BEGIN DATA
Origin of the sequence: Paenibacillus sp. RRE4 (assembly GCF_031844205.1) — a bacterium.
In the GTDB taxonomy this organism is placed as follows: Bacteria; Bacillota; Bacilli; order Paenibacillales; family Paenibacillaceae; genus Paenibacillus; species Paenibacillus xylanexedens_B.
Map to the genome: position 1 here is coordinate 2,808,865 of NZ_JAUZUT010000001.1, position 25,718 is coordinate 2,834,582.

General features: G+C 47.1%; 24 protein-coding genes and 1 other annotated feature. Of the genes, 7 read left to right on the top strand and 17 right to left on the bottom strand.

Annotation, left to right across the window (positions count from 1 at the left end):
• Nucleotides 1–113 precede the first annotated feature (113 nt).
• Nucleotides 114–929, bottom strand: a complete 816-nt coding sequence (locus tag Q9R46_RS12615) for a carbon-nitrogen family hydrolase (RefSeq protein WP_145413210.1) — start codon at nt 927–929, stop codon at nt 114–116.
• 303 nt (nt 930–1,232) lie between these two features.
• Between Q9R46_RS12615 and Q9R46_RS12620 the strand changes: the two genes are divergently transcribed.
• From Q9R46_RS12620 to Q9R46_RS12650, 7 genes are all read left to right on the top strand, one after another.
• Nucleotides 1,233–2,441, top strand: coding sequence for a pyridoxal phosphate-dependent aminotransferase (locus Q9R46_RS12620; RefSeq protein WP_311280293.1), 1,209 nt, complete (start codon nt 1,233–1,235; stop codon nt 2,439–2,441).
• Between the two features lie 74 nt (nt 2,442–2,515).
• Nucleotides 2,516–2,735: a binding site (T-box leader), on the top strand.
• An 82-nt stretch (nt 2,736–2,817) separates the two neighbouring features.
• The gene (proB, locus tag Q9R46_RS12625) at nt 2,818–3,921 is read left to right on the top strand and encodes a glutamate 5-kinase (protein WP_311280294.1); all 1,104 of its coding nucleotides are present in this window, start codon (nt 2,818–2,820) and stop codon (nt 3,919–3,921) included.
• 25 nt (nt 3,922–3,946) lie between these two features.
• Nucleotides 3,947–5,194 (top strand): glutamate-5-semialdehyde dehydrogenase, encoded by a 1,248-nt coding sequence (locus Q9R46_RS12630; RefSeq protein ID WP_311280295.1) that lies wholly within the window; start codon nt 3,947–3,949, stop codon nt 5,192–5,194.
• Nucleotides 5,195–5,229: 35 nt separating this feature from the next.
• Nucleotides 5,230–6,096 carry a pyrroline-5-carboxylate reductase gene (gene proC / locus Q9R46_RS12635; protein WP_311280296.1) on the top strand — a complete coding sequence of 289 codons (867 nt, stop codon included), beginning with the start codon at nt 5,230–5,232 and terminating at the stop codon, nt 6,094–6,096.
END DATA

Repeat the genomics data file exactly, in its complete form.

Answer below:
Origin of the sequence: Paenibacillus sp. RRE4 (assembly GCF_031844205.1) — a bacterium.
In the GTDB taxonomy this organism is placed as follows: Bacteria; Bacillota; Bacilli; order Paenibacillales; family Paenibacillaceae; genus Paenibacillus; species Paenibacillus xylanexedens_B.
Map to the genome: position 1 here is coordinate 2,808,865 of NZ_JAUZUT010000001.1, position 25,718 is coordinate 2,834,582.

General features: G+C 47.1%; 24 protein-coding genes and 1 other annotated feature. Of the genes, 7 read left to right on the top strand and 17 right to left on the bottom strand.

Annotation, left to right across the window (positions count from 1 at the left end):
• Nucleotides 1–113 precede the first annotated feature (113 nt).
• Nucleotides 114–929, bottom strand: a complete 816-nt coding sequence (locus tag Q9R46_RS12615) for a carbon-nitrogen family hydrolase (RefSeq protein WP_145413210.1) — start codon at nt 927–929, stop codon at nt 114–116.
• 303 nt (nt 930–1,232) lie between these two features.
• Between Q9R46_RS12615 and Q9R46_RS12620 the strand changes: the two genes are divergently transcribed.
• From Q9R46_RS12620 to Q9R46_RS12650, 7 genes are all read left to right on the top strand, one after another.
• Nucleotides 1,233–2,441, top strand: coding sequence for a pyridoxal phosphate-dependent aminotransferase (locus Q9R46_RS12620; RefSeq protein WP_311280293.1), 1,209 nt, complete (start codon nt 1,233–1,235; stop codon nt 2,439–2,441).
• Between the two features lie 74 nt (nt 2,442–2,515).
• Nucleotides 2,516–2,735: a binding site (T-box leader), on the top strand.
• An 82-nt stretch (nt 2,736–2,817) separates the two neighbouring features.
• The gene (proB, locus tag Q9R46_RS12625) at nt 2,818–3,921 is read left to right on the top strand and encodes a glutamate 5-kinase (protein WP_311280294.1); all 1,104 of its coding nucleotides are present in this window, start codon (nt 2,818–2,820) and stop codon (nt 3,919–3,921) included.
• 25 nt (nt 3,922–3,946) lie between these two features.
• Nucleotides 3,947–5,194 (top strand): glutamate-5-semialdehyde dehydrogenase, encoded by a 1,248-nt coding sequence (locus Q9R46_RS12630; RefSeq protein ID WP_311280295.1) that lies wholly within the window; start codon nt 3,947–3,949, stop codon nt 5,192–5,194.
• Nucleotides 5,195–5,229: 35 nt separating this feature from the next.
• Nucleotides 5,230–6,096 carry a pyrroline-5-carboxylate reductase gene (gene proC / locus Q9R46_RS12635; protein WP_311280296.1) on the top strand — a complete coding sequence of 289 codons (867 nt, stop codon included), beginning with the start codon at nt 5,230–5,232 and terminating at the stop codon, nt 6,094–6,096.